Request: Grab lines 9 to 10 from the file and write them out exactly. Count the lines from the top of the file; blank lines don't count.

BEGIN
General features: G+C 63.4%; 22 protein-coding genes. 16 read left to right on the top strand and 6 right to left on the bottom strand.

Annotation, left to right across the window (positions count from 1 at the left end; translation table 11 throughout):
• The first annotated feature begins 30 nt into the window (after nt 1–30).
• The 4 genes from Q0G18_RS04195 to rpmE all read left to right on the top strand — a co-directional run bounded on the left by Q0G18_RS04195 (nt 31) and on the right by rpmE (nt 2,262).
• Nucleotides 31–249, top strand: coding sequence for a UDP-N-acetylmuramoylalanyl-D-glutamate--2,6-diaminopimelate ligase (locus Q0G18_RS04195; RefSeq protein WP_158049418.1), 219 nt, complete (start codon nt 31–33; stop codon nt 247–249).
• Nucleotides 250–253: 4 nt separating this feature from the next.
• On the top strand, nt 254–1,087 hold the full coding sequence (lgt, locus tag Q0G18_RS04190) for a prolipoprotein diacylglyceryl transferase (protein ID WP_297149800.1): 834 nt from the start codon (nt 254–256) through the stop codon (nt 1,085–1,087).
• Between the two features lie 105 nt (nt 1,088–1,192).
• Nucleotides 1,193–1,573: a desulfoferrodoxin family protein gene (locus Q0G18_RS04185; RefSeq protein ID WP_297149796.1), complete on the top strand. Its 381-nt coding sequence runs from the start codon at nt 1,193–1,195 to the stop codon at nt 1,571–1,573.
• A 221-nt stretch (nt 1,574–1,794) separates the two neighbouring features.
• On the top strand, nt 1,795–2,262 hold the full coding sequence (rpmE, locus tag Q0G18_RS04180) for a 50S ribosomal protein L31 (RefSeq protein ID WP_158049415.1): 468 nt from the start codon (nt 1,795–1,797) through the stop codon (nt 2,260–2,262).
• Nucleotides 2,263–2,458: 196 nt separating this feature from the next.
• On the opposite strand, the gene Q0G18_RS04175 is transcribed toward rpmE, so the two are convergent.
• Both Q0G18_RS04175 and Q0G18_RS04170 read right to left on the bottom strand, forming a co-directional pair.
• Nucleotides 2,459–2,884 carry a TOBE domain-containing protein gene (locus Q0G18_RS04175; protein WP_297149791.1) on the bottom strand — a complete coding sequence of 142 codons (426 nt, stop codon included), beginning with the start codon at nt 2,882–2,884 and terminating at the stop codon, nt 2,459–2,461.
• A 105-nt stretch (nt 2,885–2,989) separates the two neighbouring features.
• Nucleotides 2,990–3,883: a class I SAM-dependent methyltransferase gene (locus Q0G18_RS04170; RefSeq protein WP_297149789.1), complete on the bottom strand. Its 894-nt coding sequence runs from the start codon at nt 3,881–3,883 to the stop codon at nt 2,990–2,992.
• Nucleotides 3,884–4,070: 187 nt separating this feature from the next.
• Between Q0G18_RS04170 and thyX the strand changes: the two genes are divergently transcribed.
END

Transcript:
• Nucleotides 1,193–1,573: a desulfoferrodoxin family protein gene (locus Q0G18_RS04185; RefSeq protein ID WP_297149796.1), complete on the top strand. Its 381-nt coding sequence runs from the start codon at nt 1,193–1,195 to the stop codon at nt 1,571–1,573.
• A 221-nt stretch (nt 1,574–1,794) separates the two neighbouring features.